Changes to Legal Profession Act include authority to regulate law firms
Law Society President Bruce LeRose, QC (left) and CEO Tim McGee, with Justice Minister and Attorney General Shirley Bond.
“Remember your involvement in this Act, because it is very significant. This is a milestone,” said Law Society Chief Executive Officer Tim McGee to the Benchers at their May meeting.
“This legislation is an important moment in our history,” added Bruce LeRose, QC, president of the Law Society. “And while a change in legislation may not sound riveting to the average person or even the average lawyer, this Act will have significant repercussions for both the public and lawyers.”
The amending act, as Bill 40, received third and final reading in the provincial legislature at the beginning of May, with both sides of the house voicing strong support.
Justice Minister and Attorney General Shirley Bond said in a press release, “These changes give the society more authority to take measures to protect the public on those occasions when substantiated complaints arise.”
Leonard Krog, a lawyer and the NDP’s critic for the Attorney General, told the house during the final reading, “I am satisfied that this bill represents good progress.”
The amending act, formally the Legal Profession Amendment Act, 2012, SBC 2012, c. 16, will have several implications for both the public and lawyers.
Regulating law firms as well as lawyers
Previously, the Law Society did not have the authority to regulate law firms – just the lawyers within them.
“We indirectly regulate firms through lawyers right now, but it’s awkward – it’s not transparent and in some cases not effective,” said Jeff Hoskins, QC, tribunal and legislative counsel for the Law Society, who led the society’s efforts to have the legislation amended. “We say ‘all lawyers must do this.’ They can rely on their firm to do it, but it’s their responsibility in the end.”
Just how the Law Society will regulate firms has yet to be determined. Over the coming months, the Law Society expects to complete the necessary work to develop new rules designed to provide appropriate guidance to law firms. The profession can also expect a significant communication effort around the changes.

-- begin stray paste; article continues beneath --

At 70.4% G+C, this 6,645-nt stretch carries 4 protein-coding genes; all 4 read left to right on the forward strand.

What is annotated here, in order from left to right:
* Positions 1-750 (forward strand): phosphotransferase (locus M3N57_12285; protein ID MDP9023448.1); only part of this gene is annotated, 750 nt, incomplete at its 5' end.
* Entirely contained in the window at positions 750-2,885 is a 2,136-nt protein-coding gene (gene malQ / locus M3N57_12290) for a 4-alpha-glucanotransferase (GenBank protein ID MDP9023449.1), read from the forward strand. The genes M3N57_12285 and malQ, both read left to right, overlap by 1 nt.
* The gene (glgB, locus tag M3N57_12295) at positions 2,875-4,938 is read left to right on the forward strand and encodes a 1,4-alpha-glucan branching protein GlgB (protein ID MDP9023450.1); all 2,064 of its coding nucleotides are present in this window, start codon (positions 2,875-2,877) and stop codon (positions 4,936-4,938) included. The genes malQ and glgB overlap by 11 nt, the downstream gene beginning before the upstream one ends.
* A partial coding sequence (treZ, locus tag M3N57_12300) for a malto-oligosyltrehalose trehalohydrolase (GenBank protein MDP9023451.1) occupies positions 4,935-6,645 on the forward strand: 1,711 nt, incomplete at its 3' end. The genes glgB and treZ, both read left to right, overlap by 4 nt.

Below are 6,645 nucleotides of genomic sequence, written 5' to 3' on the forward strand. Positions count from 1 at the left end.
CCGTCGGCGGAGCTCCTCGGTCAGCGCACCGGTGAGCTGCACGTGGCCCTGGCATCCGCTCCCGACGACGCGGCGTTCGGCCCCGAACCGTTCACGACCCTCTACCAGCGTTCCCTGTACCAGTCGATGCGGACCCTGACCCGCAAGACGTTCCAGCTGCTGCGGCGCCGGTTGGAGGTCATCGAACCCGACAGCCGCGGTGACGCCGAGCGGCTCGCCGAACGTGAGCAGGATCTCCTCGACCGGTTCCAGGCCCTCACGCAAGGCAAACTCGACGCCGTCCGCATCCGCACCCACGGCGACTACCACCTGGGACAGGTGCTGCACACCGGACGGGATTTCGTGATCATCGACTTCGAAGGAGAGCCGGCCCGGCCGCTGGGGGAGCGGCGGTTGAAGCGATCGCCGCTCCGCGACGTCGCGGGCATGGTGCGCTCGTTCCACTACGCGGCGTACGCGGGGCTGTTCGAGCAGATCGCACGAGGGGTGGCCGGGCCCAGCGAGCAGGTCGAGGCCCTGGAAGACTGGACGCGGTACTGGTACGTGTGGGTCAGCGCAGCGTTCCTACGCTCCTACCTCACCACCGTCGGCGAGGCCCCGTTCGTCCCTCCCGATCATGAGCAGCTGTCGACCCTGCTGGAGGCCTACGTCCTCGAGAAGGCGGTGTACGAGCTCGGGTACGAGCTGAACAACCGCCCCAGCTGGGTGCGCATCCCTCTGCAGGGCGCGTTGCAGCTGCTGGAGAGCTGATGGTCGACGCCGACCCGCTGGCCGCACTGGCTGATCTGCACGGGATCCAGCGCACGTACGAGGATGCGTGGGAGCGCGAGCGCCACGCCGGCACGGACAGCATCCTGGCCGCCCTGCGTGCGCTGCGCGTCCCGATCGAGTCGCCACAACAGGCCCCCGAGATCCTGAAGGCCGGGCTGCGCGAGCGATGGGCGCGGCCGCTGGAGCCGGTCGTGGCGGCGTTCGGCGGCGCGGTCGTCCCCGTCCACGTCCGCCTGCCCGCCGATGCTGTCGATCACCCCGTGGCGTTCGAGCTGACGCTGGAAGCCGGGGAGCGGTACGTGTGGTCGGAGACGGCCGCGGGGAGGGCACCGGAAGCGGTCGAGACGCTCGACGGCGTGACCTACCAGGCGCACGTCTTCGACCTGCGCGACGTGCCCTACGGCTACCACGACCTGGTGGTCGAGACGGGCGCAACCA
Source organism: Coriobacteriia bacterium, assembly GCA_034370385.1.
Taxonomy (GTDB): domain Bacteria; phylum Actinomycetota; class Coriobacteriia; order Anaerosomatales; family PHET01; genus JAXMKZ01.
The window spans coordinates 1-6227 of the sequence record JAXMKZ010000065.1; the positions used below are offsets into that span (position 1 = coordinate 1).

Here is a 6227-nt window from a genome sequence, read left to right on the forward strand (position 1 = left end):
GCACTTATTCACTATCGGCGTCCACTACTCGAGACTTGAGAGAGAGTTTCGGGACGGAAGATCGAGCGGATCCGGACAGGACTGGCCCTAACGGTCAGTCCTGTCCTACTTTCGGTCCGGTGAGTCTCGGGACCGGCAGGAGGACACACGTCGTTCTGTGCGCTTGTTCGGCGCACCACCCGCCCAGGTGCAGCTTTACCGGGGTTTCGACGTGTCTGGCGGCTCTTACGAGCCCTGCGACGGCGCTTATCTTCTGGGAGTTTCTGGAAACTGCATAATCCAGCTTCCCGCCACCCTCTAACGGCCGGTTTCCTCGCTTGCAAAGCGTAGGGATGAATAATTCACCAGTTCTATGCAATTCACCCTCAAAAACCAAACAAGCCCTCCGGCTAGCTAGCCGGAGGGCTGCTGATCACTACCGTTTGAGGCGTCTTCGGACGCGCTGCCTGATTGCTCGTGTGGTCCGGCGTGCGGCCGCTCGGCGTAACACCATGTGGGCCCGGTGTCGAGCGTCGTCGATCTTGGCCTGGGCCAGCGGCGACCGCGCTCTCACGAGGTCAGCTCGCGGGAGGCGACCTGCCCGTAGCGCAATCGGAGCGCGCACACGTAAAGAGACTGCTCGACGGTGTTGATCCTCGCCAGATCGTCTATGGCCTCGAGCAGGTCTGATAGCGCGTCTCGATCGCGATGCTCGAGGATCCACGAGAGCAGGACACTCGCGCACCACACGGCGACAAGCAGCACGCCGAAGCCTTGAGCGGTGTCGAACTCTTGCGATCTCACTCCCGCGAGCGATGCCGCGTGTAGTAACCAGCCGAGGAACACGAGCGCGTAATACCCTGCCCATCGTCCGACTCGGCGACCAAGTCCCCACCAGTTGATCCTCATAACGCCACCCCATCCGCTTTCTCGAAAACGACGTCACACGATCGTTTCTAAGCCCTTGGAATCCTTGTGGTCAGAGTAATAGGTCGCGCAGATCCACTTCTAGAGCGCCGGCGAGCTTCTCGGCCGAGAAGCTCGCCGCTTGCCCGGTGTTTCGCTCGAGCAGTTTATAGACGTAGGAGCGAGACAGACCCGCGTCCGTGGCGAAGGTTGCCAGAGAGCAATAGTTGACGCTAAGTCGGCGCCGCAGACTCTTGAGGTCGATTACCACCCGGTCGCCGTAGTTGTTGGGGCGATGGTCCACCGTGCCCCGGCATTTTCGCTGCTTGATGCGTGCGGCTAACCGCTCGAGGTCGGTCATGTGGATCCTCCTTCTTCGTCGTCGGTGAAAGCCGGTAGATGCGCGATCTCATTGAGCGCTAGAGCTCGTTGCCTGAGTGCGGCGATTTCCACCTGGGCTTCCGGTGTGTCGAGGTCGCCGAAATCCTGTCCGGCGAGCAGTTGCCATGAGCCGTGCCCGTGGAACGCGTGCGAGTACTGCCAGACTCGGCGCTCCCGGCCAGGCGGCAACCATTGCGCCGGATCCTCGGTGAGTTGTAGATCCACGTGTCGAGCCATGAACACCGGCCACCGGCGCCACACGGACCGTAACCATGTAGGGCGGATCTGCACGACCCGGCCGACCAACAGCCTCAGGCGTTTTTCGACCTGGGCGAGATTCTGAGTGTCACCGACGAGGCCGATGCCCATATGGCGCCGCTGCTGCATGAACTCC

“This is an important development,” reported Deborah Armour, chief legal officer of the Law Society. “Our goal is to reduce the number of complaints in the first place. If we can look to firms to share in the responsibility of ensuring an ethical and competent profession, we will be taking a much more proactive approach to regulation as opposed to simply reacting to problems through our complaints process.”
When it comes to investigations and discipline, the ability to regulate firms may assist the Law Society in situations where it isn’t always clear who is responsible for firm-wide activities, such as marketing or trust accounting. “We don’t yet know the specifics of how this will be done, but having the ability to regulate the law firm makes it more incumbent on the firm, itself, to abide by the rules,” added Michael Lucas, the manager of policy and legal services who, among other staff, also worked behind the scenes on the new act.
Changes provide for much improved investigations and discipline
The amended act will now give the Law Society the power to require people other than lawyers to answer questions and produce records.
“In carrying out an investigation, we were able to compel the cooperation of the lawyer through the rules, but previously there was nothing we could do with a client who didn’t want to comply,” said Hoskins. “Now, the Law Society can require people who are not lawyers to disclose documents and give sworn evidence.”